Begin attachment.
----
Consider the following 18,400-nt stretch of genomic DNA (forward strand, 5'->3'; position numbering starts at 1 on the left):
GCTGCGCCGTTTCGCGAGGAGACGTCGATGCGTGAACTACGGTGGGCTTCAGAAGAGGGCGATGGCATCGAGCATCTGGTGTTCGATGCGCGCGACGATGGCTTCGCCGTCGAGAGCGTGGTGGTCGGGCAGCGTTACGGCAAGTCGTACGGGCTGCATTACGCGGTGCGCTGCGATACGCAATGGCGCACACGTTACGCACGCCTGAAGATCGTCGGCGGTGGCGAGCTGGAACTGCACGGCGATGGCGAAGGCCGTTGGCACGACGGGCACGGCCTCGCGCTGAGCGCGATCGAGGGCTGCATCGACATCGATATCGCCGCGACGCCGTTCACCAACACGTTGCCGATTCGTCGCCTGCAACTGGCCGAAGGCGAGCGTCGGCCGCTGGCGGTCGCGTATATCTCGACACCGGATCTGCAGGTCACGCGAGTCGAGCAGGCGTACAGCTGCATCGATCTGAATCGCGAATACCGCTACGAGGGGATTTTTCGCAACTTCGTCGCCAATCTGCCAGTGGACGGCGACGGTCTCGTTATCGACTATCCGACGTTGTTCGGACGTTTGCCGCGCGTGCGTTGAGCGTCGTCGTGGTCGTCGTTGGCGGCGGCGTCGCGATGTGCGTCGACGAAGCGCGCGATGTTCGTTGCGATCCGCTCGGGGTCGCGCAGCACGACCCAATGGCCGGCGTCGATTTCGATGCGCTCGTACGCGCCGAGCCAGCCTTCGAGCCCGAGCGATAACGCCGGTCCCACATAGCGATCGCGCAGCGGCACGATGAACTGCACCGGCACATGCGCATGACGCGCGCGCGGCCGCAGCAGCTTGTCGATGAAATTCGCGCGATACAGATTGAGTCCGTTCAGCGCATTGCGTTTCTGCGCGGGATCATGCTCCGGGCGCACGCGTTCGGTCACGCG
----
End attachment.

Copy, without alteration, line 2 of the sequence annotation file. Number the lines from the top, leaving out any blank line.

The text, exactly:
GCTGCGCCGTTTCGCGAGGAGACGTCGATGCGTGAACTACGGTGGGCTTCAGAAGAGGGCGATGGCATCGAGCATCTGGTGTTCGATGCGCGCGACGATGGCTTCGCCGTCGAGAGCGTGGTGGTCGGGCAGCGTTACGGCAAGTCGTACGGGCTGCATTACGCGGTGCGCTGCGATACGCAATGGCGCACACGTTACGCACGCCTGAAGATCGTCGGCGGTGGCGAGCTGGAACTGCACGGCGATGGCGAAGGCCGTTGGCACGACGGGCACGGCCTCGCGCTGAGCGCGATCGAGGGCTGCATCGACATCGATATCGCCGCGACGCCGTTCACCAACACGTTGCCGATTCGTCGCCTGCAACTGGCCGAAGGCGAGCGTCGGCCGCTGGCGGTCGCGTATATCTCGACACCGGATCTGCAGGTCACGCGAGTCGAGCAGGCGTACAGCTGCATCGATCTGAATCGCGAATACCGCTACGAGGGGATTTTTCGCAACTTCGTCGCCAATCTGCCAGTGGACGGCGACGGTCTCGTTATCGACTATCCGACGTTGTTCGGACGTTTGCCGCGCGTGCGTTGAGCGTCGTCGTGGTCGTCGTTGGCGGCGGCGTCGCGATGTGCGTCGACGAAGCGCGCGATGTTCGTTGCGATCCGCTCGGGGTCGCGCAGCACGACCCAATGGCCGGCGTCGATTTCGATGCGCTCGTACGCGCCGAGCCAGCCTTCGAGCCCGAGCGATAACGCCGGTCCCACATAGCGATCGCGCAGCGGCACGATGAACTGCACCGGCACATGCGCATGACGCGCGCGCGGCCGCAGCAGCTTGTCGATGAAATTCGCGCGATACAGATTGAGTCCGTTCAGCGCATTGCGTTTCTGCGCGGGATCATGCTCCGGGCGCACGCGTTCGGTCACGCG